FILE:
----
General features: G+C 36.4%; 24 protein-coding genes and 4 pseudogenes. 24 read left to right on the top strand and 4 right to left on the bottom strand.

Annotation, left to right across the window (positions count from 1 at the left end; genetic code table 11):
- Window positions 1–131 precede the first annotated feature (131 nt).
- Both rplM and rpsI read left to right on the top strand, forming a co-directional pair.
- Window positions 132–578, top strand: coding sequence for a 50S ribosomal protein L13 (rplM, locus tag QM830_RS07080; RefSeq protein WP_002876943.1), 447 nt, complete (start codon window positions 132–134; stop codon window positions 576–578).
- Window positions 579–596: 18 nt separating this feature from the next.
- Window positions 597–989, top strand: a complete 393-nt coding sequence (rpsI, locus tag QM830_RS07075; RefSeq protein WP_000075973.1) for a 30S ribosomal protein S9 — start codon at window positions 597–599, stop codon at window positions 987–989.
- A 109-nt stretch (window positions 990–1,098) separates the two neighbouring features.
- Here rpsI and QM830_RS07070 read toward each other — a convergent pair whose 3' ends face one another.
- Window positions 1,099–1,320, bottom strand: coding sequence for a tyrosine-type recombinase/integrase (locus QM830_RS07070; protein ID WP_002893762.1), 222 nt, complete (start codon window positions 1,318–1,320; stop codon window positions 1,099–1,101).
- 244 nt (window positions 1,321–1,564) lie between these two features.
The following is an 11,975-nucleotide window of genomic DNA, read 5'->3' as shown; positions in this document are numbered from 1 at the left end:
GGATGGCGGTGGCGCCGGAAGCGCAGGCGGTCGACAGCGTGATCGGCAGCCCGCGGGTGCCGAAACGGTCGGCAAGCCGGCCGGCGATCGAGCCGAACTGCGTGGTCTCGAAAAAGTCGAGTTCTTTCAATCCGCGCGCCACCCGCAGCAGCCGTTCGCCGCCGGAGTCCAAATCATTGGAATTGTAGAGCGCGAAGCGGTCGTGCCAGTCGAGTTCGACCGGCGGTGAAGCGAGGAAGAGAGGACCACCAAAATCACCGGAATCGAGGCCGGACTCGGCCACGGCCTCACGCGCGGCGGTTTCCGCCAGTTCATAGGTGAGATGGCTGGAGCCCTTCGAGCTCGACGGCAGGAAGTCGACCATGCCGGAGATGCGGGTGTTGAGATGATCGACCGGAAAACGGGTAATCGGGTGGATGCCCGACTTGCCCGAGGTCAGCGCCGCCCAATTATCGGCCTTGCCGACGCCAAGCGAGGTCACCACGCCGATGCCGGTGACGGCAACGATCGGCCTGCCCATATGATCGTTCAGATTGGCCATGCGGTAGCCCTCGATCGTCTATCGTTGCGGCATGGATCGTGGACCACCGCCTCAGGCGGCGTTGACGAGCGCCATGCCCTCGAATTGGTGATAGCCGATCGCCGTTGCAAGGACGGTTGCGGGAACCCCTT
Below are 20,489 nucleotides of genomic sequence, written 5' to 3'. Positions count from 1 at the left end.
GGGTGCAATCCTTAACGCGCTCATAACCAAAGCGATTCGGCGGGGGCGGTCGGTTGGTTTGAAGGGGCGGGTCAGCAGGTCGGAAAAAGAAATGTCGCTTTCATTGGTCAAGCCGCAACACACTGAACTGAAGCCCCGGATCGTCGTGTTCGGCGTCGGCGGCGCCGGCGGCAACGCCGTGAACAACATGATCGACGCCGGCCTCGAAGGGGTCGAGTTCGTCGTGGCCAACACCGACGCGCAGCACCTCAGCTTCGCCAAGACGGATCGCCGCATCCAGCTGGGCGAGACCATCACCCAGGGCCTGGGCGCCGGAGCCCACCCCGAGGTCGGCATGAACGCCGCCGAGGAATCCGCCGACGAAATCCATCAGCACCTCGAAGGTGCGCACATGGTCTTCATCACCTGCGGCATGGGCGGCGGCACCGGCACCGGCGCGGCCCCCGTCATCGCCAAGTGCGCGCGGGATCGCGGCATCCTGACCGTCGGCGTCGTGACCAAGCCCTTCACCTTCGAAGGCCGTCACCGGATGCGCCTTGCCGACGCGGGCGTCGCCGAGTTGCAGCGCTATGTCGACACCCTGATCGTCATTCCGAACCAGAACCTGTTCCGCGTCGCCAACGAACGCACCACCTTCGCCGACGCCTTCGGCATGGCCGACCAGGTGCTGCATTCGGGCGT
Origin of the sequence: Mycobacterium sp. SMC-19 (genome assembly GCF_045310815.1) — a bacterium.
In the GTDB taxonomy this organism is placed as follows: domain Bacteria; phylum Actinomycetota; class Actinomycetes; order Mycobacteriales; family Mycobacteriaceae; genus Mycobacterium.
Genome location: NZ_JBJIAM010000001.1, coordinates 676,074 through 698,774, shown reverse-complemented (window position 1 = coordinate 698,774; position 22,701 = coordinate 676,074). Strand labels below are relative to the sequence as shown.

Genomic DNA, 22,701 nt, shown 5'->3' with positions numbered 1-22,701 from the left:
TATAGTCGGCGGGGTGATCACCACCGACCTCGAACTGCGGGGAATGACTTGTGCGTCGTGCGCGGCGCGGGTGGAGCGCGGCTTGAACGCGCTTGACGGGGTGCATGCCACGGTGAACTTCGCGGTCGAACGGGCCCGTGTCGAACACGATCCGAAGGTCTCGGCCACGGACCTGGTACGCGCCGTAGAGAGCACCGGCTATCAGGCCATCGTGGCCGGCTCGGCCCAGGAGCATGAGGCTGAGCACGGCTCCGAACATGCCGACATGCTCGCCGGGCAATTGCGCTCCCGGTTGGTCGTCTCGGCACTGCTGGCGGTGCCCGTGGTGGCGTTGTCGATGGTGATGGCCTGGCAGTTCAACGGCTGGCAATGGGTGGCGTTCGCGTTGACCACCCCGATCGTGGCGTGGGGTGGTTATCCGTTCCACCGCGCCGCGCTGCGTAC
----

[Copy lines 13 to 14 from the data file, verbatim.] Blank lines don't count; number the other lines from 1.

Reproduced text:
GGATGGCGGTGGCGCCGGAAGCGCAGGCGGTCGACAGCGTGATCGGCAGCCCGCGGGTGCCGAAACGGTCGGCAAGCCGGCCGGCGATCGAGCCGAACTGCGTGGTCTCGAAAAAGTCGAGTTCTTTCAATCCGCGCGCCACCCGCAGCAGCCGTTCGCCGCCGGAGTCCAAATCATTGGAATTGTAGAGCGCGAAGCGGTCGTGCCAGTCGAGTTCGACCGGCGGTGAAGCGAGGAAGAGAGGACCACCAAAATCACCGGAATCGAGGCCGGACTCGGCCACGGCCTCACGCGCGGCGGTTTCCGCCAGTTCATAGGTGAGATGGCTGGAGCCCTTCGAGCTCGACGGCAGGAAGTCGACCATGCCGGAGATGCGGGTGTTGAGATGATCGACCGGAAAACGGGTAATCGGGTGGATGCCCGACTTGCCCGAGGTCAGCGCCGCCCAATTATCGGCCTTGCCGACGCCAAGCGAGGTCACCACGCCGATGCCGGTGACGGCAACGATCGGCCTGCCCATATGATCGTTCAGATTGGCCATGCGGTAGCCCTCGATCGTCTATCGTTGCGGCATGGATCGTGGACCACCGCCTCAGGCGGCGTTGACGAGCGCCATGCCCTCGAATTGGTGATAGCCGATCGCCGTTGCAAGGACGGTTGCGGGAACCCCTT
Below are 20,489 nucleotides of genomic sequence, written 5' to 3'. Positions count from 1 at the left end.